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Publication numberUS7769995 B2
Publication typeGrant
Application numberUS 10/999,555
Publication dateAug 3, 2010
Filing dateNov 30, 2004
Priority dateJan 7, 2004
Fee statusPaid
Also published asEP1622337A1, US20050149757
Publication number10999555, 999555, US 7769995 B2, US 7769995B2, US-B2-7769995, US7769995 B2, US7769995B2
InventorsChristopher J. Corbett, Scott A. Manchester, Benjamin E. Nick, Salim S. AbiEzzi
Original AssigneeMicrosoft Corporation
Export CitationBiBTeX, EndNote, RefMan
External Links: USPTO, USPTO Assignment, Espacenet
System and method for providing secure network access
US 7769995 B2
Abstract
Secure network access is provided by connecting a secure network provisioning device to a security authority, acquiring one or more network profiles, configuring one or more network interfaces of the secure network provisioning device with data corresponding to attributes of the acquired network profiles, switching the secure network provisioning device from an acquisition mode to a gateway mode, and connecting the secure network provisioning device to a client device. The secure network provisioning device includes a first set of network communication interfaces requiring configuration blocks to enable access to associated networks, a second set of network communication interfaces free from a requirement for configuration prior to network access, a communication interface gateway module configured to gate network traffic between network communication interfaces and a network profile acquisition module configured to acquire network profiles containing data required to configure the communication interfaces of the first set.
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Claims(20)
1. A computer-implemented method of providing secure network access, comprising:
connecting, via a first interface, a secure network provisioning device to a security authority;
acquiring, by the secure network provisioning device operating in an acquisition mode, at least one network profile from the security authority;
configuring at least a second interface of the secure network provisioning device with data corresponding to attributes of said at least one network profile;
switching the secure network provisioning device from the acquisition mode to a gateway mode, in which gateway mode the secure network provisioning device functions as a gateway;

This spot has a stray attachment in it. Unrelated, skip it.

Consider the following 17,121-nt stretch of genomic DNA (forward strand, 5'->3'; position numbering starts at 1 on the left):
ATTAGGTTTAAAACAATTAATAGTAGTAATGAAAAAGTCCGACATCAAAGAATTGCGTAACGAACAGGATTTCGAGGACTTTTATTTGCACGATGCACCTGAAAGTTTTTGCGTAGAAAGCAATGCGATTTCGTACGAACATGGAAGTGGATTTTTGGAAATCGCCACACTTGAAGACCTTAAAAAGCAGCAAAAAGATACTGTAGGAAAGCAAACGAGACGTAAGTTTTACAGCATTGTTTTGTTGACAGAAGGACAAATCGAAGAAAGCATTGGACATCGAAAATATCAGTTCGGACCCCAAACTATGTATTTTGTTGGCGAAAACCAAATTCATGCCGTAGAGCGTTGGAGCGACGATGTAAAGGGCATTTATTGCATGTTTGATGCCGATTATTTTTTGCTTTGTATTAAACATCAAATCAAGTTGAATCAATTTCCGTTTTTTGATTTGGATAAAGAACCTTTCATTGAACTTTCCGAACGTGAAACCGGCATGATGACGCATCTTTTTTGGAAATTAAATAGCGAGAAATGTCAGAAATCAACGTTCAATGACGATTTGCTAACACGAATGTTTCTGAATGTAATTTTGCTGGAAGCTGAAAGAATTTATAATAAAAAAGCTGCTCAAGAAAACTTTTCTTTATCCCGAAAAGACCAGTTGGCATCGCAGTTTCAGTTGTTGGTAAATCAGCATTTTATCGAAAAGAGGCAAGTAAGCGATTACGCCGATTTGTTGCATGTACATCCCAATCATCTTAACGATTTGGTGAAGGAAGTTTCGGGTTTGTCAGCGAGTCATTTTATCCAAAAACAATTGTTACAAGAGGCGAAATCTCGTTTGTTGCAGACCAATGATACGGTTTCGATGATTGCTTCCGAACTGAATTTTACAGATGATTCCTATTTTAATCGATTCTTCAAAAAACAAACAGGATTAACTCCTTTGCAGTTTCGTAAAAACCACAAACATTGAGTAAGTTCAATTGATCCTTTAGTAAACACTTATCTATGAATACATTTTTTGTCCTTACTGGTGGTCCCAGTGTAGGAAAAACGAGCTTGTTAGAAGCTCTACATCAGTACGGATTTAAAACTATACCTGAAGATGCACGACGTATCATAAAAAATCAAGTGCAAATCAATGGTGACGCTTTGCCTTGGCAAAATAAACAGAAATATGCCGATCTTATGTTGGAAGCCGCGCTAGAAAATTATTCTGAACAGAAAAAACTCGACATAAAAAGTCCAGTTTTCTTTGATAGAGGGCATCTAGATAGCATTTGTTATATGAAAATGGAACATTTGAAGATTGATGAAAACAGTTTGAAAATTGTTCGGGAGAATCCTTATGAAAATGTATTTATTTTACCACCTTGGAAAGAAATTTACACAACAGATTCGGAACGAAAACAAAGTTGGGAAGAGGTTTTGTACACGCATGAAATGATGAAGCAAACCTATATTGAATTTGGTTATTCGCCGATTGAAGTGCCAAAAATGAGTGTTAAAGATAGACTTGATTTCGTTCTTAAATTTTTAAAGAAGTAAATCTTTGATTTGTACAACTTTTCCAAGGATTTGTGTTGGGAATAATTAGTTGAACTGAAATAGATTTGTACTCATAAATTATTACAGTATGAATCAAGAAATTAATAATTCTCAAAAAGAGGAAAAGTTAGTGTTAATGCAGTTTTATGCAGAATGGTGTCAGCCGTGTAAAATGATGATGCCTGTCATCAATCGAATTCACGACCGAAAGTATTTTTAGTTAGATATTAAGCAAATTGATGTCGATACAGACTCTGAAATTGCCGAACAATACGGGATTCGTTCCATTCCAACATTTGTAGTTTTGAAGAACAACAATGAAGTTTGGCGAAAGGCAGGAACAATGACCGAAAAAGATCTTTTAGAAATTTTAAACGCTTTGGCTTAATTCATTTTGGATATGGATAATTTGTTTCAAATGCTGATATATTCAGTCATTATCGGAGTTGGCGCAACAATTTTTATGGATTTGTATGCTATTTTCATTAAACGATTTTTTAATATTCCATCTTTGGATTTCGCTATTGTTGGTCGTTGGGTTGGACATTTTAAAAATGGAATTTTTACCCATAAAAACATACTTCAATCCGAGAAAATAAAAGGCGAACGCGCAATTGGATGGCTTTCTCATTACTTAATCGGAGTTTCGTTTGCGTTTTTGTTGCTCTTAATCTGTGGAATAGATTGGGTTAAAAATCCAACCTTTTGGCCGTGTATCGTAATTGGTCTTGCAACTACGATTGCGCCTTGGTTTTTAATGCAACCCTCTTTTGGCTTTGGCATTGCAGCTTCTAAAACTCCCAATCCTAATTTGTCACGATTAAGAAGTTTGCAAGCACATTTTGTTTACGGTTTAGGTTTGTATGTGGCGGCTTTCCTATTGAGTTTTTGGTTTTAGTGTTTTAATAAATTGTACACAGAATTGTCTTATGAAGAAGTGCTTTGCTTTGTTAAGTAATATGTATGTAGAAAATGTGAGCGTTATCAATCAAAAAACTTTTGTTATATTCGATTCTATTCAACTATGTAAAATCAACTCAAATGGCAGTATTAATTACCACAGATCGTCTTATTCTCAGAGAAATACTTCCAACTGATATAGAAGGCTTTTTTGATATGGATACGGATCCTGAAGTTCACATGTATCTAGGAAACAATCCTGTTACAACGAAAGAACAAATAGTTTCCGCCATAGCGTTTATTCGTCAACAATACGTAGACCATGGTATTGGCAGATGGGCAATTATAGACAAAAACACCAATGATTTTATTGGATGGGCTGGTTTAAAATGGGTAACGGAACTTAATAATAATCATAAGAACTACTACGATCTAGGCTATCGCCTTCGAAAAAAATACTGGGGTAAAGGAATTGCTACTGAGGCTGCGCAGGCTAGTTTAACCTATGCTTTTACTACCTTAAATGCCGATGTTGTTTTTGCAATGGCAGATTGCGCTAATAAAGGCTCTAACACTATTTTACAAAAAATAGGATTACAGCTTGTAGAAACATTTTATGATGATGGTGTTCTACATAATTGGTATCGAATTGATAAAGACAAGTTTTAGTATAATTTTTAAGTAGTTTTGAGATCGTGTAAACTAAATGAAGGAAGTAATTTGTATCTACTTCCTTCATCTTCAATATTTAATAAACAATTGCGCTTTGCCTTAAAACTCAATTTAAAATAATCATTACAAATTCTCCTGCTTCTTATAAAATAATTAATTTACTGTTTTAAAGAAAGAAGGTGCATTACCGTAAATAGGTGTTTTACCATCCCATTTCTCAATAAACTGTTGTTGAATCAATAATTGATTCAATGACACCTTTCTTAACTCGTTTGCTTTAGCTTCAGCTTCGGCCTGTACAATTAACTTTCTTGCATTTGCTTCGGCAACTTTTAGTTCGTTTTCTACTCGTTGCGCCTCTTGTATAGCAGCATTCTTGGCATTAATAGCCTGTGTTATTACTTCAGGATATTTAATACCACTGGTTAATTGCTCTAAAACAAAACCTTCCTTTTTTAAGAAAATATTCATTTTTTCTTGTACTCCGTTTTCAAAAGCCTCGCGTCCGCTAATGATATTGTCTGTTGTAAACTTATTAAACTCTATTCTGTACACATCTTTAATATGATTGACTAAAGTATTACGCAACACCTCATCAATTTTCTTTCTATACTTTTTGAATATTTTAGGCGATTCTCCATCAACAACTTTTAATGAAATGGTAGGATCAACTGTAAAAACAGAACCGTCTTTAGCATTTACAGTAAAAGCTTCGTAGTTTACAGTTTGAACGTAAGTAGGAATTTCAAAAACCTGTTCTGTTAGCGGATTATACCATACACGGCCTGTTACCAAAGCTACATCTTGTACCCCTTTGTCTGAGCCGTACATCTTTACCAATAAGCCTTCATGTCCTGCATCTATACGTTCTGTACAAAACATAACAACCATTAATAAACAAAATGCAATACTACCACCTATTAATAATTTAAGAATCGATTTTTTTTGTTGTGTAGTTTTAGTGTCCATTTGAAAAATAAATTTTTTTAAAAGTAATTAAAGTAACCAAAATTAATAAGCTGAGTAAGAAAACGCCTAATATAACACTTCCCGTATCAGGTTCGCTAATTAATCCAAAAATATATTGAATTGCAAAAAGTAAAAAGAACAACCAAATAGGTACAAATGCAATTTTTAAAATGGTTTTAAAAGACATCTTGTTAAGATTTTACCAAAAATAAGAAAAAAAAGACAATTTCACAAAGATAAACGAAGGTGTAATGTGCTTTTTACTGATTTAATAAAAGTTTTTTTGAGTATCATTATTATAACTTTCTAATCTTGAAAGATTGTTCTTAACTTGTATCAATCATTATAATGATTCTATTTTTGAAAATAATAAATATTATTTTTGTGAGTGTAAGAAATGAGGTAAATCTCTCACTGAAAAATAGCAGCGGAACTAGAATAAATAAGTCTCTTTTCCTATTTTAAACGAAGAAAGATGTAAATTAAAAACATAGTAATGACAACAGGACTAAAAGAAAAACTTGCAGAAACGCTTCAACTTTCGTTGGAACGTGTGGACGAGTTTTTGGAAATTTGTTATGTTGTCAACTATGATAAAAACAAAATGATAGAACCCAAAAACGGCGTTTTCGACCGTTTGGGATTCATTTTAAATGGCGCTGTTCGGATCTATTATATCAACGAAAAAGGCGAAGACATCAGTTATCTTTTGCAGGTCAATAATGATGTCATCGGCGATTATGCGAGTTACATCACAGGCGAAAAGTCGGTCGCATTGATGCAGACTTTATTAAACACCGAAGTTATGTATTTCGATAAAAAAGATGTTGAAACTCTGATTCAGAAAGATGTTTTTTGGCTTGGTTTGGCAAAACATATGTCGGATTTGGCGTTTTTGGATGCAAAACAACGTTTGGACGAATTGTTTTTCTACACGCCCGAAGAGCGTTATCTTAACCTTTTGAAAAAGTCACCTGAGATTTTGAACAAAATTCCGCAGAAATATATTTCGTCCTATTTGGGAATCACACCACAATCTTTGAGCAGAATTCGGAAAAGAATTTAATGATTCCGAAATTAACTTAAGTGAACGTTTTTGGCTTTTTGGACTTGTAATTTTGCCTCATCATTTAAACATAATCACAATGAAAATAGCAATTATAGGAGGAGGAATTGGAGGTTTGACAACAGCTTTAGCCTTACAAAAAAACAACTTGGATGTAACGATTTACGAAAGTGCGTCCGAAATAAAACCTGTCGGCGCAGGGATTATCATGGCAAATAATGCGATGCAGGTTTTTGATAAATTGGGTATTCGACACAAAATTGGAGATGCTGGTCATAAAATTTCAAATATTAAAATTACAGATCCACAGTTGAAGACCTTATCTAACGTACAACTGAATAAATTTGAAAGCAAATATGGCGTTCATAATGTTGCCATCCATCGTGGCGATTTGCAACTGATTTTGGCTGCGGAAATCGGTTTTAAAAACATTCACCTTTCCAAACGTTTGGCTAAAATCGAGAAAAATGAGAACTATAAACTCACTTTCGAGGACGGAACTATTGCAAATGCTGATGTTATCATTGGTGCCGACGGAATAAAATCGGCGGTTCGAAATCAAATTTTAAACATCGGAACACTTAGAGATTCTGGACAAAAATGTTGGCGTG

connecting, via the first interface, the secure network provisioning device to a client device, the first interface having been disconnected from the security authority; and
for each of said at least one network profile, providing the client device, while in the gateway mode, with access through at least the second interface to a secure network associated with the network profile,
wherein disconnection of the first interface of the secure network provisioning device from the client device terminates access to the secure network by the client device.
2. The method of claim 1, further comprising, in response to a reset command:
erasing said at least one network profile from the secure network provisioning device; and
switching the secure network provisioning device from the gateway mode to the acquisition mode.
3. The method of claim 1, wherein one of said at least a second interface is a wireless network interface.
4. The method of claim 1, wherein connecting the secure network provisioning device to the security authority requires physical proximity of the secure network provisioning device and the security authority.
5. The method of claim 1, wherein connecting the secure network provisioning device to the client device requires physical proximity of the secure network provisioning device and the client device.
6. The method of claim 1, wherein the first interface is a secure network provisioning device is connected to the security authority through a network interface independent of said at least one network interface.
7. The method of claim 6, wherein the first interface is a wire-line network interface.
8. The method of claim 6, wherein the secure network provisioning device presents as a plurality of computing devices, the plurality of devices comprising:
a secure network provisioning device ready to acquire network profiles when in the acquisition mode; and
a standard network interface when in the gateway mode.
9. The method of claim 8, wherein the first interface is a universal serial bus (USB) interface and presenting as a plurality of devices comprises enumerating different universal serial bus (USB) enumeration class identifiers in different modes.
10. A computer storage medium having thereon computer-executable instructions for providing secure network access to a client device through a secure network provisioning device, the instructions operable to perform a method comprising:
managing at least one network profile associated with a secure network;
accepting a connection from the secure network provisioning device in an acquisition mode, the connection over a first interface of the secure network provisioning device, the secure network provisioning device having a plurality of operating modes including the acquisition mode and a gateway mode; and